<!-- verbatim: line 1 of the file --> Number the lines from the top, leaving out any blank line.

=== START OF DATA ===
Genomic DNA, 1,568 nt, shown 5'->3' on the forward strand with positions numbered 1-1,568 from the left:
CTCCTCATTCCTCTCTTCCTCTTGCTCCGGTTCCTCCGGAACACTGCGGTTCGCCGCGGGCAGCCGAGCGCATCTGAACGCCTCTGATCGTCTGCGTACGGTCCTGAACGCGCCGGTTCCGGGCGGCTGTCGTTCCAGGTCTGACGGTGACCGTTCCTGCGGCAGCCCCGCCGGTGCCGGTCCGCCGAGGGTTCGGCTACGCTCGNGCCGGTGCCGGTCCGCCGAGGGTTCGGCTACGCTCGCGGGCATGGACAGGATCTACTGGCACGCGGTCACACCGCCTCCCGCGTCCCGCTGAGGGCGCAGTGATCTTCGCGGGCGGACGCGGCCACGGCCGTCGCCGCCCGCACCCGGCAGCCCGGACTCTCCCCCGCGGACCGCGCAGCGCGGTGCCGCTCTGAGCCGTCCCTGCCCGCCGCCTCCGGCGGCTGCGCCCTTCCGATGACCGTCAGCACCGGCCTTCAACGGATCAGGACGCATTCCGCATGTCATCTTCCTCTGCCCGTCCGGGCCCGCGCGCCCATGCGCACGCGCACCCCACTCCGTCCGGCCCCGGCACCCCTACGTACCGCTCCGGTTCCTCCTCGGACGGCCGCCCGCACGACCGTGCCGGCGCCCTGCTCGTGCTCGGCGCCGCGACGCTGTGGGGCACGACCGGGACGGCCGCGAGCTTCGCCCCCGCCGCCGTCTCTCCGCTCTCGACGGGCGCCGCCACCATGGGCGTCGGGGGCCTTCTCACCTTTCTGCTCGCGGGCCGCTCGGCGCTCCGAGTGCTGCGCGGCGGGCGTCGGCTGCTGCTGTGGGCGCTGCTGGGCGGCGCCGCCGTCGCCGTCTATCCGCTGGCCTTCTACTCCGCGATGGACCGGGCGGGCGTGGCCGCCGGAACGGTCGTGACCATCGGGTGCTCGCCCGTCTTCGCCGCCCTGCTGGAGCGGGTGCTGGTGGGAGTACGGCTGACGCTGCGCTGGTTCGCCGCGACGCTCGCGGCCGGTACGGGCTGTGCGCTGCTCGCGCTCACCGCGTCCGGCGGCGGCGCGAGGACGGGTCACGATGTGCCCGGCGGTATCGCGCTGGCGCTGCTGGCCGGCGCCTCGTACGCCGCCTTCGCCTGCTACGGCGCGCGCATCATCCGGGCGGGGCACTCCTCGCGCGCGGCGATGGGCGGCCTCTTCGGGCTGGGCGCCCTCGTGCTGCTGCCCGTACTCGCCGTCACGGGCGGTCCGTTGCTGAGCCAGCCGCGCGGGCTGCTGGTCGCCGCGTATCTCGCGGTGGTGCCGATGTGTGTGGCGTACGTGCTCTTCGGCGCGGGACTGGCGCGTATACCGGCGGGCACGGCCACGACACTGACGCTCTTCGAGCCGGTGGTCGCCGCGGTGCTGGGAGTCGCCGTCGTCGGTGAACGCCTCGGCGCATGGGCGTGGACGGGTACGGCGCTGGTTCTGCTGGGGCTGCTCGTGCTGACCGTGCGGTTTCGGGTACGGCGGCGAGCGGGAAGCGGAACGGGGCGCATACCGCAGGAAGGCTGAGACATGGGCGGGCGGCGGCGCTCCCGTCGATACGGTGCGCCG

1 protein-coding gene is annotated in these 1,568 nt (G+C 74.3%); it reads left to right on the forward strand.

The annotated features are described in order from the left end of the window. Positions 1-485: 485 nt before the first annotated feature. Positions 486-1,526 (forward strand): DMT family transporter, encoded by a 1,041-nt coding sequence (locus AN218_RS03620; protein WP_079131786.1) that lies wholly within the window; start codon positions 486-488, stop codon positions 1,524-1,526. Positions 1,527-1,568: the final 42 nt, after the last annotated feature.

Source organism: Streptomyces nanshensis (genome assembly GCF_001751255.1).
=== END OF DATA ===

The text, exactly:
Genomic DNA, 1,568 nt, shown 5'->3' on the forward strand with positions numbered 1-1,568 from the left: